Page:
After you become aware of where you are, you will be more certain about what changes you would like to see in your life. And of course, keeping love in your heartspace leaves no room for fear and doubt.

 

It’s only recently that we have begun to speak about emotional vulnerability. Being vulnerable emotionally was generally compared to being weak, or at least easily hurt or frightened. Maybe it was never discussed much, because it is a natural, daily, unavoidable part of our existence as human beings, and frankly it feels bad. 

 

If you’ve ever felt the unease of admitting something or of asking for a raise at work, you know the feeling. You may be more familiar with the uncertainty of waiting for a phone call with test results from a doctor or reaching out to a friend who just lost a loved one. It is uncomfortable, unsettling, and anxiety-provoking. It can be about as welcome a subject as death or getting taxes filed. 

 

So why talk about it? Because as we have been discussing, allowing ourselves to be emotionally vulnerable is also a tremendous source of strength and the only way we can truly connect in our most personal relationships. Let’s try another definition; what is emotional vulnerability?

 

Emotional vulnerability is most often felt as anxiety about being rejected, shamed, or judged as inadequate; uncertainty, risk, and emotional exposure.

 

Think about that for a moment. Uncertainty is a given in every day of our lives. It is deeply tied to anxiety (like the meteor example above). In fact, very often those who suffer from chronic anxiety have particular difficulty accepting the uncertainty in their daily lives. 

Let’s look at risk, for example, the risk of feeling rejected if the object of your love does not love you back (the power to destroy you and the hope that they won’t!). Or, that your boss will not only deny the raise but will also tell you why you are not worthy of it. 

 

And emotional exposure: You’ve decided to partner with someone, and you begin to feel the fear that this person will get to know you better than you know yourself.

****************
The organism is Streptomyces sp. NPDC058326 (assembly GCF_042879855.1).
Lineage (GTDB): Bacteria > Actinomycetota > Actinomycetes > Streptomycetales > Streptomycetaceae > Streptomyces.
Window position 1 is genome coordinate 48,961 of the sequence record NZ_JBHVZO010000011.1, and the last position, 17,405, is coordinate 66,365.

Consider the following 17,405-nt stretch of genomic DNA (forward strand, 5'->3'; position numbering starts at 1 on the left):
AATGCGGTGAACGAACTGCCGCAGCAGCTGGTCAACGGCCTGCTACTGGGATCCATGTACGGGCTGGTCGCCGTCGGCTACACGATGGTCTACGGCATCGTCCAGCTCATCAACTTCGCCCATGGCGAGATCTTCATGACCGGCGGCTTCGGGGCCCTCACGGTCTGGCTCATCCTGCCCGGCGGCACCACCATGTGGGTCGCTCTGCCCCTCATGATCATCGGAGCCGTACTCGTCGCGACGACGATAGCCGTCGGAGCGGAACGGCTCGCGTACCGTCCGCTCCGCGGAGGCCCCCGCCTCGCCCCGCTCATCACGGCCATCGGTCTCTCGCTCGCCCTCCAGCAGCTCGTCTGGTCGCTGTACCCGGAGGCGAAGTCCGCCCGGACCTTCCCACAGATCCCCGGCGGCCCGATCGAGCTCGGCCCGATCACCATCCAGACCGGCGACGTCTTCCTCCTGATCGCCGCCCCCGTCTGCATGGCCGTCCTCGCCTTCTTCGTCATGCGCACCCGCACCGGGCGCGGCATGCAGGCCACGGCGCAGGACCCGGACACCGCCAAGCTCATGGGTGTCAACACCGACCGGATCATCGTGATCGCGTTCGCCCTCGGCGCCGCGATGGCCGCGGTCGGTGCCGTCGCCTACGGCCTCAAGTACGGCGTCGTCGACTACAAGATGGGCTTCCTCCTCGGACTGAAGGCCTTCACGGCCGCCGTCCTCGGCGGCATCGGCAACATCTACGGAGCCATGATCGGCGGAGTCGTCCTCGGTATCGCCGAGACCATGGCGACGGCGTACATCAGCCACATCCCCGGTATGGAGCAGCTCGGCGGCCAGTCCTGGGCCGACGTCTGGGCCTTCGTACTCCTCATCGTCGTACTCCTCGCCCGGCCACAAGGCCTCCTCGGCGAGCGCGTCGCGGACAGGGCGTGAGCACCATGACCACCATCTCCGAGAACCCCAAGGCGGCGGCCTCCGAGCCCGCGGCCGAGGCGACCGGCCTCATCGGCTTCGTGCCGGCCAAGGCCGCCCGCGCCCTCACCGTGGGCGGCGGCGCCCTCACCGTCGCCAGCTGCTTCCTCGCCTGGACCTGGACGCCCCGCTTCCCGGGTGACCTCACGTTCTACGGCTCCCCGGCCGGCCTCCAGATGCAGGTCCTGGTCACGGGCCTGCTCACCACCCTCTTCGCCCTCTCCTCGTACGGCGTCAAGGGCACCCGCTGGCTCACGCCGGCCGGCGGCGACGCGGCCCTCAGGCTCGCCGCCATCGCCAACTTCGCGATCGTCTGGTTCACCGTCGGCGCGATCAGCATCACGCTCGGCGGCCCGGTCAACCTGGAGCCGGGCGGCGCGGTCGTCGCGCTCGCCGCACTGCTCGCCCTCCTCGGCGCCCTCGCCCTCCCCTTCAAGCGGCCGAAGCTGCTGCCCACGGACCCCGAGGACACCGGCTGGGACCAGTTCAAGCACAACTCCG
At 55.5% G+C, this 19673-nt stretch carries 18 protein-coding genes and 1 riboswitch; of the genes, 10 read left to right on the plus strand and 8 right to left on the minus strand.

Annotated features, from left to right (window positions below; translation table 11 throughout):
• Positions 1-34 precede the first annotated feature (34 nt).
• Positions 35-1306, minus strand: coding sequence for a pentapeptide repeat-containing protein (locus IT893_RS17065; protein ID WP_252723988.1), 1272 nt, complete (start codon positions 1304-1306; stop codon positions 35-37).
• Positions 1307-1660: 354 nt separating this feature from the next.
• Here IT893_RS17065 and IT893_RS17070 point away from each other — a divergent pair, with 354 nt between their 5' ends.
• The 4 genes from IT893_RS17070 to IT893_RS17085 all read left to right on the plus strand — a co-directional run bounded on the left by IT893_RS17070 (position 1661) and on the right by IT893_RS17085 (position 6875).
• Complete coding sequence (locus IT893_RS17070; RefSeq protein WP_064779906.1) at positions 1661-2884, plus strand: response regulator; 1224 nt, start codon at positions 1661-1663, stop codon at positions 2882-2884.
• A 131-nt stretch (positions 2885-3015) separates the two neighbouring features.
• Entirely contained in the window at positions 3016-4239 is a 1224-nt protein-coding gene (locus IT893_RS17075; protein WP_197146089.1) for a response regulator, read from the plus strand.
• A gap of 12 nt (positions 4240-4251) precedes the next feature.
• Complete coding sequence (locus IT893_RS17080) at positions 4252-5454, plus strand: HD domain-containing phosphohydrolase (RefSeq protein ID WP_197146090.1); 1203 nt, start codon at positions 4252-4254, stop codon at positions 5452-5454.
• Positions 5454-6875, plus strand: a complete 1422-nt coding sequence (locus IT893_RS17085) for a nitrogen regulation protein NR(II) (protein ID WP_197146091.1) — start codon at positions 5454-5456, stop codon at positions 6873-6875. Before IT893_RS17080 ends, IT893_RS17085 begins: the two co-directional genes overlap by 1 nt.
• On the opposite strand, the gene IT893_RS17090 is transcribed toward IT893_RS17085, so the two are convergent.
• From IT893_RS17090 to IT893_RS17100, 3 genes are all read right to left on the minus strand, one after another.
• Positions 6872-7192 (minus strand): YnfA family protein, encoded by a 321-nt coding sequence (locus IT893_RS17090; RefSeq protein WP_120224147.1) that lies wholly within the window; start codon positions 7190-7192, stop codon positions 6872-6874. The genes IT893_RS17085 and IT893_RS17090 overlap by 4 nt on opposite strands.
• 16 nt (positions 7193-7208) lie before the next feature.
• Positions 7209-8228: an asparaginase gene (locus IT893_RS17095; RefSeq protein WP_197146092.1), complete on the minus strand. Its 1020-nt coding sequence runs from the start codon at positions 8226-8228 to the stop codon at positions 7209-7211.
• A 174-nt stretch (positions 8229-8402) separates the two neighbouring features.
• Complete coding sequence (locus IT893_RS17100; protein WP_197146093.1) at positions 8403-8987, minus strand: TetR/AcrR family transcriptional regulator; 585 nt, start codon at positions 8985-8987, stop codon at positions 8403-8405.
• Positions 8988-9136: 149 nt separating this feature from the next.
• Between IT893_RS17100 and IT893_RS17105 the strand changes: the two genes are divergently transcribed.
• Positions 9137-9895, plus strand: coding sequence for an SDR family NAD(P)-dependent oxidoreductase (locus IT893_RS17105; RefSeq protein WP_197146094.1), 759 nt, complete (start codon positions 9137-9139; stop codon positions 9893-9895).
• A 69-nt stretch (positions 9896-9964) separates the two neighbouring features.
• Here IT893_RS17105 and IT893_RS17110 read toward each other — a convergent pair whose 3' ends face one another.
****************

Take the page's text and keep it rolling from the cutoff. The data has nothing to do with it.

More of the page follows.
These situations are more frightening to some of us than to others, depending upon our personal histories, our cultural backgrounds, and our basic personality traits. The feeling of shame is a particular risk for many individuals, especially if they were raised in a shame-based culture. However, nearly everyone struggles with emotional vulnerability to some degree every day. (The exceptions are those with no desire to feel connected, such as extreme narcissists and sociopaths.)

 

How can vulnerability be a strength?

 

It is only through allowing ourselves to be vulnerable that we can understand, feel empathy, forgive each other, and know that we are worthy of love and belonging. Emotional courage is sharing our feelings with those who are important to us and accepting their feelings as valid and important. Being vulnerable allows us to create new ideas and to see fresh possibilities that were previously blocked from our minds. We take the risk that our creations will be judged poorly or rejected and that we may feel shame or inadequacy as a result. 

 

Here are some things to keep in mind as you practice mindfully embracing vulnerability in your own life:

 

Recognize that facing vulnerability takes enormous courage. 

Take small steps out of your comfort zone and be proud of your bravery when you do.

 

Let go of the constant worry about what other people think of you. Most people are focused on their own internal struggles, not you.

 

Feeling overwhelmed? Focus your attention gently on your breath and the sensations in your body for a few moments before returning your attention back to the task at hand.

 

Don’t worry about being perfect. In fact, don’t even consider it. No one is perfect, and the more you hold yourself to an impossible ideal, the more easily you will give up.

 

In the end, in order to have the chance of success we must risk failure. Embrace your own vulnerability and that of the people that you love. Be open to sharing what you feel and taking those risks when your sense of judgment tells you that the risk is well worth it.